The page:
Kanye West returns to the music scene with his much-anticipated album Donda

Griffith Pugh, staff writer

Rapper, singer, designer, poet, and artist, Kanye West, released his tenth studio album Donda late last August. The album is named after Kanye’s late mother, Donda West, who died in 2007. West has been outspoken about the pain her death caused him, but Donda is the first time he has addressed it in the conceptual form of an album. 

Although West has been teasing the album for over a year now, the official rollout didn’t begin until mid-July.  Multiple release date changes would lead fans to question whether the album would even drop at all. In the weeks leading up to the August 29 release, Kanye held four separate listening parties, each with different visuals and tracklists as he was still in the creative process of constructing the album. As well as being streamed on Apple Music, three of the four parties were held in massive stadiums, with general admission open to the public. 

The album starts off with “Jail,” an anthemic rock song driven by a screaming electric guitar. Jay-Z and Kanye notably squash their beef as they reunite on this song. As per usual, Jay’s feature is full of incredible wordplay and punch lines. He even went a step farther than I thought he would by taking a dig at Kanye in saying, “Stop all of that red cap we goin’ home,” in reference to Kanye’s support of former president Donald Trump and his signature MAGA hats. 

The highly anticipated track “Hurricane” also fails to disappoint. It features The Weeknd, who delivers an airy angelic hook, and Lil Baby, whose voice sounds warm, vibrant and golden. Kanye’s verse walks a tough line sounding hungry and ambitious while being open and vulnerable with bars like, “Dropped out of school, but I’m that one at Yale,” and, “Made the best tracks and still went off the rail.”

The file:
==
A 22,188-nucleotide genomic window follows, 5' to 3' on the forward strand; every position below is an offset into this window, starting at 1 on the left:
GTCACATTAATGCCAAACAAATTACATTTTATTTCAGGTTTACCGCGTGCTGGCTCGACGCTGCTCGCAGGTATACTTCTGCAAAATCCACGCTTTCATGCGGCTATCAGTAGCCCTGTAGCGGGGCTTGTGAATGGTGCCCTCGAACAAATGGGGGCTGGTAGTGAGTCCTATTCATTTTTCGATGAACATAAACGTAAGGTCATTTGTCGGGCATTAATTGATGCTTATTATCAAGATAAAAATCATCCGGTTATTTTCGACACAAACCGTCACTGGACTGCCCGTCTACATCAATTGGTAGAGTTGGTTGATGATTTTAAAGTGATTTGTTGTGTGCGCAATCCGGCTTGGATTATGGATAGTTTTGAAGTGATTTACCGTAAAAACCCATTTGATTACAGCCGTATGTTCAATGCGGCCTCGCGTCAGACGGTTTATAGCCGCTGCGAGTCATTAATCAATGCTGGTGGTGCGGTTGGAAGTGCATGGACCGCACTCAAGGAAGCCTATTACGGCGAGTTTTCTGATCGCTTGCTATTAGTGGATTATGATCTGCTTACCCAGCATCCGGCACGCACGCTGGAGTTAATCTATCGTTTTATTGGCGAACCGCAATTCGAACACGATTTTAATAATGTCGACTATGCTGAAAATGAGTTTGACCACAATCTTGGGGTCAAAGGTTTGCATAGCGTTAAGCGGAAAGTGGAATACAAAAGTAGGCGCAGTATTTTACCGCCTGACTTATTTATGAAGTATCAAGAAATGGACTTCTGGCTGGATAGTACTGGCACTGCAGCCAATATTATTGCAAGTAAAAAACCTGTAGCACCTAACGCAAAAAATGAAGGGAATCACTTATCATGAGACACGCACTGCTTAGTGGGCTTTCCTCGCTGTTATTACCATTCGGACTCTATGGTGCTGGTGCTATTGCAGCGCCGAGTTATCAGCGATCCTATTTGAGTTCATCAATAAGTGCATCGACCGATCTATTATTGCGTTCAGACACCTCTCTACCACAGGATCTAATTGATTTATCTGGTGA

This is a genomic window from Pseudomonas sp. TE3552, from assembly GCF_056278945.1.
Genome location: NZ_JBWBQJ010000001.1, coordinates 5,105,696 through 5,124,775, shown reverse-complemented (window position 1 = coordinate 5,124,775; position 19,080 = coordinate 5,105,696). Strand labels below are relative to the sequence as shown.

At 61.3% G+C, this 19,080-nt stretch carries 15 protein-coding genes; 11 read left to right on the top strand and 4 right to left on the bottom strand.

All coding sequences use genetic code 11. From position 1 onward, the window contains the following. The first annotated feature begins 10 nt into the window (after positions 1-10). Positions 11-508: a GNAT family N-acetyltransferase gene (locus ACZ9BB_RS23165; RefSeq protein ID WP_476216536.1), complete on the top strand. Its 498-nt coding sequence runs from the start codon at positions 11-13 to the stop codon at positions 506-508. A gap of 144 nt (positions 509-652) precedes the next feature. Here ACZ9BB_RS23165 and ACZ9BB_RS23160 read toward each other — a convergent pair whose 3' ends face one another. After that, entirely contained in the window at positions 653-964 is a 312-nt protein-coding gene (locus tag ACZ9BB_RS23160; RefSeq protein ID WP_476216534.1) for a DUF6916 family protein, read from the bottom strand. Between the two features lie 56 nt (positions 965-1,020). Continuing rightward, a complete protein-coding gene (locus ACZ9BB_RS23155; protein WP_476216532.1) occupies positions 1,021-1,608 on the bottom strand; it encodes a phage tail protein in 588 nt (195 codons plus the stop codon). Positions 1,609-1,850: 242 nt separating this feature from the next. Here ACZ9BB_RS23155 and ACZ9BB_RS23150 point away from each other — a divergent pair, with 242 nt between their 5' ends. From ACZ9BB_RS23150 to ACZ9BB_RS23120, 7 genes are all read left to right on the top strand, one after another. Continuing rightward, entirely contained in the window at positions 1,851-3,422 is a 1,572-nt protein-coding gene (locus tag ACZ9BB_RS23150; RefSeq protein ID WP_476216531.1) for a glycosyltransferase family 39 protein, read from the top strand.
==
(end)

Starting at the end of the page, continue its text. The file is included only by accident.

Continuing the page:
Kanye shows off his godly storytelling ability in the deeply personal “Jesus Lord,” making it one of my favorite cuts from the EP. In the song, Kanye touches on losing his friends, contemplating suicide, and filling the void caused by his mother’s death with pills and drugs. 

One of the only problems with Donda is its slightly bloated tracklist. Although infrequent, there are a handful of tracks that shouldn’t have made the cut, namely “Tell the Vision.” Between the generic piano beat and the weirdly distorted Pop Smoke sample, the track is an easy skip and lacks any thematic value. However, these flaws are few and far between, which is why Donda is a top-five Kanye album and some of his best work since The Life of Pablo back in 2016.

  Overall, I appreciate how open and aware Kanye is about his mental health struggles on Donda. With a recent divorce from his ex-wife Kim Kardashian and naming the album after his mother, I think it would feel weird if he didn’t discuss these topics. My biggest takeaway from Donda is Kanye’s ability to illustrate how God is his saving grace in times of death, or heartbreak. God provides Kanye with something to believe in, something that provides comfort, strength, and hope through the highs and lows of life.  He sums up this concept perfectly in the song “Come to Life,” where Kanye sings, “Floating on a silver lining, God is still alive, so I’m free.”


Favorite tracks: Lord I Need You, Keep My Spirit Alive, 24, Jail, Hurricane, Pure Souls

Least favorite tracks: Tell The Vision, Ok Ok